Written by: Matthew J. Barbour
Jack Ketchum is a living legend primarily known for The Girl Next Door and Off Season. His stories are gritty and dark with graphic no-holds-barred depictions of violence and non-consensual sex. His villains are not the creatures of myth, such as vampires or zombies, but the monsters that walk among us, such as feral humans and mentally ill. He is a horror writer, whose fiction is grounded in reality.
The Crossings continues in this writing tradition, but represents a departure from Ketchum’s previous works. Rather than being a clear horror novel, The Crossings is also a western. The story is about three cowboys, former soldiers that served in the Mexican War, that come to the aid of a mestizo woman by the name of Elena. Elena has just barely escaped from a Mexican slaver gang headed by the Valenzura Sisters who still worship the old Aztec Gods. Recovering from her wounds, Elena sets out on a quest of revenge. She plans to murder the ringleaders of the gang and free her sister who is still being held at their hacienda. The cowboys agree to help. A blood bath ensues.
While the setup and ending is predictable, the body of the story is anything but. There is human sacrifice, orgies, stabbings with obsidian blades, and American turncoats; just to name a few of the incidents in this novella which packs a mighty punch for a story a little over 100 pages in length.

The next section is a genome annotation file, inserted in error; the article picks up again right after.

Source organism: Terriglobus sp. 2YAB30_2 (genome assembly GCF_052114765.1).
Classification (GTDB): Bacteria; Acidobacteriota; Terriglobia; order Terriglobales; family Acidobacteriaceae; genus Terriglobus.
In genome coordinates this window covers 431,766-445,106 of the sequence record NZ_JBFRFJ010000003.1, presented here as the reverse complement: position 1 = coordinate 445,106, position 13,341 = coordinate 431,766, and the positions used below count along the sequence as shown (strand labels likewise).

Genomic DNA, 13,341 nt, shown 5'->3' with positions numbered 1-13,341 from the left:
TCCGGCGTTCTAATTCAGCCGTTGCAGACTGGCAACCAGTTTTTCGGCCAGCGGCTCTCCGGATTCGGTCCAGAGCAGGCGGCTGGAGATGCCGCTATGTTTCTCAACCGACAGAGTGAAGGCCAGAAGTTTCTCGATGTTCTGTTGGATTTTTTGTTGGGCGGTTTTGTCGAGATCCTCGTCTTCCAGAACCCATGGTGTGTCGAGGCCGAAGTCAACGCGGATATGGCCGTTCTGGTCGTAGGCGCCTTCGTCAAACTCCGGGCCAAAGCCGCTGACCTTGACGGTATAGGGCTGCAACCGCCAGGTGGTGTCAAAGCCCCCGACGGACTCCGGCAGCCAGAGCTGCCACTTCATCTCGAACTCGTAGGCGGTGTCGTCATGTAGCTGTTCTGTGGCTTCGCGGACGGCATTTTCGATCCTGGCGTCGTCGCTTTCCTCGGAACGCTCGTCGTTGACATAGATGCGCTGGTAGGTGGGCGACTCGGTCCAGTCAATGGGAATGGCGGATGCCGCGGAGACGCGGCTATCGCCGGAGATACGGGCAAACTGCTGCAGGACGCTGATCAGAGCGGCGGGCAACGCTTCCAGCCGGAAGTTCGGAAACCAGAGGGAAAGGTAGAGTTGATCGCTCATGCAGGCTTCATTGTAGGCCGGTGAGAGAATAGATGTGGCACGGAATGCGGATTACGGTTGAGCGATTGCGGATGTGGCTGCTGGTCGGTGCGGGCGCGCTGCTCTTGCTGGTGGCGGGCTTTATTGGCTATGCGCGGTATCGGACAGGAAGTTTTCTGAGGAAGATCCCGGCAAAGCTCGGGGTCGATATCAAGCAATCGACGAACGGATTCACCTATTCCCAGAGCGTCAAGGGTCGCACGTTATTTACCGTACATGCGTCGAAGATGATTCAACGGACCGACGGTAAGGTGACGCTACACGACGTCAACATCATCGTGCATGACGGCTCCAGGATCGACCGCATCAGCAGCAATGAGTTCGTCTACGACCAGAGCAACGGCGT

Some would classify The Crossings as weird west. However, the story lacks the fantastical/sci-fi elements expected within that subgenre. A better characterization may be to call The Crossings a splatterpunk western (instead of spaghetti western). The plot follows expected western tropes, but with the mindset of someone writing within the splatterpunk subgenre of horror. The closest pop culture equivalent is the recent film by Quentin Tarantino, Django Unchained – which is loosely based off the spaghetti western Django, but that is another topic. Some of Joe Lansdale’s and Cormac McCarthy’s stories also read similar to the framework and delivery here in The Crossings.
From a historical perspective, there is a lot wrong with the story. As someone who writes nonfiction and fiction works about 19th century New Mexico Territory (which included Arizona Territory –the setting of The Crossings– until 1863), it is very clear that some artistic license has been taken with the technology and background presented in The Crossings. If you are a stickler for accurate period pieces, you may wish to stay clear. However, for everyone else, this piece is solid gold.
This is a story for those who like both western and horror novels. The Crossings is neither the greatest western nor greatest horror novella ever written, but it does both genres proud and is a must read for Jack Ketchum fans.